Emile returns to Canada, the country of his birth, after a lengthy absence. This triggers a remarkable journey into the consciousness of a man in his twilight years, melding past and present and asking the question: can past injustices be remedied? Now retired, Emile travels from England to receive an honorary doctorate from the University of Victoria. He takes advantage of the trip to visit his niece, Nadia, who lives there with her young daughter. For Emile, the visit unleashes a torrent of memories of his life in Canada before he moved abroad -- his troubled relationship with his brothers, tragic accidents and unrequited love. Emile's arrival prompts Nadia to revisit unresolved feelings about her past as well. … More
as Maria/Nadia (age 10)
as Taxi Driver
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Critic Reviews for Emile
A routine memory piece about long-buried family secrets that bubble back to the surface to wreak havoc.
Confusing the profound with the pretentious, director Bessai packs the story with elliptical, ominous flashbacks that undercut all the advances he makes with the contemporary tale.
Tenderly touches our emotions.
Sensitively played but ultimately undone by its unconventional approach.
Sir Ian McKellen is at his tweediest and most persnickety as the title character in Emile, the portrait of an eminent scientist who returns from England to his homeland, Canada, to receive an honorary degree from the University of Victoria.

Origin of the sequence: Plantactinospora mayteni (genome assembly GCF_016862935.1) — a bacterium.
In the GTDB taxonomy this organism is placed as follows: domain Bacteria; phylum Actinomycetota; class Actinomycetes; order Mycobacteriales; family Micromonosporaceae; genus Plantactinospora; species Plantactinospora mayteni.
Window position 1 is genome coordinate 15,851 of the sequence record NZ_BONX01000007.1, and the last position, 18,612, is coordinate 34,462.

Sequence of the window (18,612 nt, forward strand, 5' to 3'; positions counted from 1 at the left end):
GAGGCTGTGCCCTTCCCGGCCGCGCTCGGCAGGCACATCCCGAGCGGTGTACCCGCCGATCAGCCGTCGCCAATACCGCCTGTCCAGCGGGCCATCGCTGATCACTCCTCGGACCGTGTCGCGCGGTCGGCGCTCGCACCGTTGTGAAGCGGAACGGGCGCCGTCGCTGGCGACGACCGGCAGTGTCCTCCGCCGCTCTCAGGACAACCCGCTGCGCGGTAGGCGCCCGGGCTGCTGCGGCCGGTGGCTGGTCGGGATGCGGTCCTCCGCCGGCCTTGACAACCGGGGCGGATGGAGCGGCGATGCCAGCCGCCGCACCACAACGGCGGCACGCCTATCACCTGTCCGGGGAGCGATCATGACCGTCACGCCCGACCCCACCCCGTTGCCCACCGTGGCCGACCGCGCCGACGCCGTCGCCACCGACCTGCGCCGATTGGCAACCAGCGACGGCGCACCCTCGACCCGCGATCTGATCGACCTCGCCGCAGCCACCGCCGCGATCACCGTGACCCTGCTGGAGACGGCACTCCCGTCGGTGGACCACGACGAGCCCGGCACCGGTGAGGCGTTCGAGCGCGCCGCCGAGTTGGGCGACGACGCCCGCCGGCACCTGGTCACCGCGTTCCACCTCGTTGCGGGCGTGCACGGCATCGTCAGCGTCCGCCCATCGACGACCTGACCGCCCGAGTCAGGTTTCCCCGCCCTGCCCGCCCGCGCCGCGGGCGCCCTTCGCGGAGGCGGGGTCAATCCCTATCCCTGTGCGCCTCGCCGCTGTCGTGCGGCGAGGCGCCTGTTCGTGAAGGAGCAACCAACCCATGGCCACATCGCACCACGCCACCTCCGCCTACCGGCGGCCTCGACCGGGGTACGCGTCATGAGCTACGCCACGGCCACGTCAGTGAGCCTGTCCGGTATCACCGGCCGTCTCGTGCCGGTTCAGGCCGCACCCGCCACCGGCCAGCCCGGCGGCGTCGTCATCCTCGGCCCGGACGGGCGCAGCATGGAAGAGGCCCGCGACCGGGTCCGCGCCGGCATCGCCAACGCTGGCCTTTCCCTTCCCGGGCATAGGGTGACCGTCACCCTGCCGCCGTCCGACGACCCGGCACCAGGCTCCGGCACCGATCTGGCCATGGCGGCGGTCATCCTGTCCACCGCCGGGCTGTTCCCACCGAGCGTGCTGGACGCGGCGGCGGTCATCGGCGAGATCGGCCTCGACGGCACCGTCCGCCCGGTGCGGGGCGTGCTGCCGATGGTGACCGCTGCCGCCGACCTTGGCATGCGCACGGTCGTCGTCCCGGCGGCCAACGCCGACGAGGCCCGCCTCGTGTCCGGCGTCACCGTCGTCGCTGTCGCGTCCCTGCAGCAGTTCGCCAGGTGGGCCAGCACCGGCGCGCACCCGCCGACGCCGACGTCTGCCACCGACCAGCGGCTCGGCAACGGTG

It's appropriate that the director calls this the final chapter in a trilogy about struggling with one's identity -- he shows none of his own while mishandling someone else's.
It's ultimately more simplistic and contrived than provocative.
While this dreamily photographed piece contains fine performances by all, it loses its way as it lingers too long in the past and moves too slowly in the present.
At heart a reverie, a meditation on the past and its treacheries, the ways in which people become flawed, and the eternal though often elusive possibility of forgiveness and redemption.
McKellen and Unger do a wonderful trudging through the dirt (and, finally, cheese), Emile never quite gets off the ground.
An honest and intelligent look into real relationships, impressively original in its execution and breathtakingly remarkable in its delivery.
The films of Carl Bessai are remarkably similar on two fronts: (1) They all have a single name for a title -- first Johnny, then Lola, now Emile; and (2) They just aren't getting much better.
a film of tender hues, quiet intensity and elegiac melancholy that you may well find lingering in your own memory.
Technical shortcomings aside this is a good story well told, elevated by McKellen on top form.
Reminds us that Sir Ian McKellen is used to playing more complex characters than Gandalf or Magneto.
A small but excellent cast supports McKellen in what is a beautiful and intelligent film.
Beautifully filmed and edited by Bessai to take us into the mind of a man who has made too many life-changing decisions.
McKellen is superb as usual, and even if it's all a bit pat, the film quietly generates enough emotional momentum to be genuinely moving.
McKellen, as one might expect, is brilliant in the role of a 60-something man re-inhabiting his earlier life on a farm in Saskatchewan and visiting the imagined life of his brother and his niece during the period when he has been living in England.
Audience Reviews for Emile
This movie has good and bad. First, it drags. Emile, the main character is flashing back throughout the movie - I think sometimes you see him as a young Emile, but sometimes he keeps his current age. It is all confusing. However, if you last beyond the first hour, the story becomes easier to follow and more interesting.More
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